Published On: Wed, Jun 10th, 2020

A shopaholic

Hilbert Haar

By Hilbert Haar

MP Grisha Heyliger-Marten is on the decolonization warpath. She has called Prime Minister Silveria Jacobs to parliament asking whether she is prepared “for the process of finalizing decolonization and assuming more autonomy to govern.”

Heyliger-Marten is ambitious: she wants to finalize what she calls the decolonization process by July 1, 2021 – that’s, give or take, a bit more than twelve months from now. The way things go in St. Maarten (it took forever to change the rules of order for the parliament and becoming an autonomous country took ten years) this is obviously a mission impossible.

But the first question that comes to mind is: decolonization? What? To be decolonized you first have to be a colony and as far as I know St. Maarten is a constituent state within the kingdom of the Netherlands.

Before St. Maarten obtained this status on 10-10-10, it was part of the Netherlands Antilles and the territories were governed based on the Kingdom Charter of 1954. That charter is still valid today and it is also subject to discussion, not only in St. Maarten but also in the Netherlands.

Some Dutch politicians, like André Bosman, are simply fed up with the hassle while on this side of the ocean some politicians want to free themselves from the at times stifling supervision from The Hague. Fair enough.

Heyliger-Marten, in the background undoubtedly inspired by her convicted husband Theo, seems to be of two minds. She emphasizes that she is not looking for independence “at this time” but at a “fully autonomous St. Maarten that can finally act in the interest of its people and do what is necessary to protect our economy and way of life.”

The way of life the Heyliger’s consider normal includes accepting millions of dollars in bribes from contractors at the expense of the population.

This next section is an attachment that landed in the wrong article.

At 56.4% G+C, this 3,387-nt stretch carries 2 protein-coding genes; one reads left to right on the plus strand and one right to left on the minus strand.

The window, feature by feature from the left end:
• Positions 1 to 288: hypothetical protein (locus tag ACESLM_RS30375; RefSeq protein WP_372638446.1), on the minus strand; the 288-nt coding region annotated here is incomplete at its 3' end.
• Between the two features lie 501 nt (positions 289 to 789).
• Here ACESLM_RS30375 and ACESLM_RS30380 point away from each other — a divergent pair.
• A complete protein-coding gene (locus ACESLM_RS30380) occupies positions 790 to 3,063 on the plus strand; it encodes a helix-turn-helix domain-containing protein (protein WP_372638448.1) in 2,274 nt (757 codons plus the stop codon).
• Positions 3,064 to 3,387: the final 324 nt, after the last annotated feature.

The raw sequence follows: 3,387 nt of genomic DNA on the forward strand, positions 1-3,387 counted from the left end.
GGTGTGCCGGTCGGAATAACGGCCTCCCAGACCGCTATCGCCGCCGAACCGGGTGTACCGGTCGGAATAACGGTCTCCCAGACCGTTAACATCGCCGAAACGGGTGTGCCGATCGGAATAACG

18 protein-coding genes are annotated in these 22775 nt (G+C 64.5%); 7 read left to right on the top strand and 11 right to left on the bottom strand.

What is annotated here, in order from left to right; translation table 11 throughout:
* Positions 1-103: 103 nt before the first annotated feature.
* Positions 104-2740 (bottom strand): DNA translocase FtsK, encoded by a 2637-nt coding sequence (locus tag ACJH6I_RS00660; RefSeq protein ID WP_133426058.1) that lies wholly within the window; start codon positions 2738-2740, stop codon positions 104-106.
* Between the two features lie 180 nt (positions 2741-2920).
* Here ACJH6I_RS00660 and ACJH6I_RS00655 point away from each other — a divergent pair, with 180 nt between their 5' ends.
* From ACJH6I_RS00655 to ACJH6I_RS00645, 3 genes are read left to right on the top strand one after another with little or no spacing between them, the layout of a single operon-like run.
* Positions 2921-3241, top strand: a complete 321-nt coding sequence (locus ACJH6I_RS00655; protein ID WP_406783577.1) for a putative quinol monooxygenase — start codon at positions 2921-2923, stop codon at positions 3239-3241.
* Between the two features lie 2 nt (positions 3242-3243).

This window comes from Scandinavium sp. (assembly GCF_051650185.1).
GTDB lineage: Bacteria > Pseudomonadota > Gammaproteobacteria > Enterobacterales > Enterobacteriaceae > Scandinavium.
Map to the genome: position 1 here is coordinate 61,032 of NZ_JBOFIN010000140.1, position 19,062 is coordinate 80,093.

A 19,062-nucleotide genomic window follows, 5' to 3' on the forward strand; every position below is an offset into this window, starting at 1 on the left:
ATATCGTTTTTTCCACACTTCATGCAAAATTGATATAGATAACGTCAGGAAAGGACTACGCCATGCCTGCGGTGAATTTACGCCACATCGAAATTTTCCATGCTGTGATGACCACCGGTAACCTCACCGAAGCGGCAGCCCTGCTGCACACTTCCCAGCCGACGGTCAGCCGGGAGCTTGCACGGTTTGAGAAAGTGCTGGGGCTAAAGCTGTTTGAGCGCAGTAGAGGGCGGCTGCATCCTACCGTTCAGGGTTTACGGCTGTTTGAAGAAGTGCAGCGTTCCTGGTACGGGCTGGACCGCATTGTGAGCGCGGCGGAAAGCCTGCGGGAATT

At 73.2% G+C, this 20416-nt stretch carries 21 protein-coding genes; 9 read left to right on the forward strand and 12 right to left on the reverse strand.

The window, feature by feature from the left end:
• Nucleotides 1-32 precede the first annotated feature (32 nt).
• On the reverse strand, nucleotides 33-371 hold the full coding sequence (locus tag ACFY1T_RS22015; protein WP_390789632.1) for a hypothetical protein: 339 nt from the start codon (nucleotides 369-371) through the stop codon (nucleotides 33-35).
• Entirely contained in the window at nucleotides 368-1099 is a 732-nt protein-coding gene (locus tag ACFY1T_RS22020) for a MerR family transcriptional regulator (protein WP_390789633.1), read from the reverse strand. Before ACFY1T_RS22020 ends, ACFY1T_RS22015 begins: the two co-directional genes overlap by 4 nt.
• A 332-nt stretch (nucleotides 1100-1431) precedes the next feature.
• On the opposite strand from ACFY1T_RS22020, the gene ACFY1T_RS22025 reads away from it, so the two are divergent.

I wonder about the difference between full autonomy and independence; after much thinking, I could not come up with anything but hey, I am not a specialist on decolonization.

I get the idea – and correct me if I am wrong – that Heyliger-Marten wants to do away with all supervision from The Hague without giving up the option to cry for help if things go south.

This requires getting rid of financial supervisor Cft and basically dropping any and all legislation that currently keeps local politicians in check. Not gonna happen.

There is of course a way to achieve all this but it is a good thing that this choice is not for politicians – the parliament or the government – to make. It is up to the people who live on our island.

However, the key to a different constitutional arrangement is in the hands of fifteen parliamentarians. They have the authority to call a referendum. While there has been a lot of moaning and whining about the (political) desire for independence no parliament since 2010 has ever taken the step to call a referendum.

Such a referendum could be about anything concerning St. Maarten’s constitutional status – not only about independence. But the politicians do not dare to put such a question to the population because they already know the outcome. A majority would vote in any scenario in favor of keeping the status quo: an autonomous country (a constituent state, if you will) within the kingdom that entitles citizens to a Dutch passport and guarantees not only proper oversight but also a form of protection in case of major disasters like hurricanes and the outbreak of healthcare crises.

I’m not claiming that the Dutch always get it right (on the contrary) but going for full autonomy or independence feels to me a bit too much like giving your credit card to a shopaholic.

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Related articles:
MP Heyliger-Marten calls PM Jacobs to Parliament on the subject of decolonization
MP Heyliger-Marten: “Round Table Conference (RTC) in June 2021 to finalize decolonization”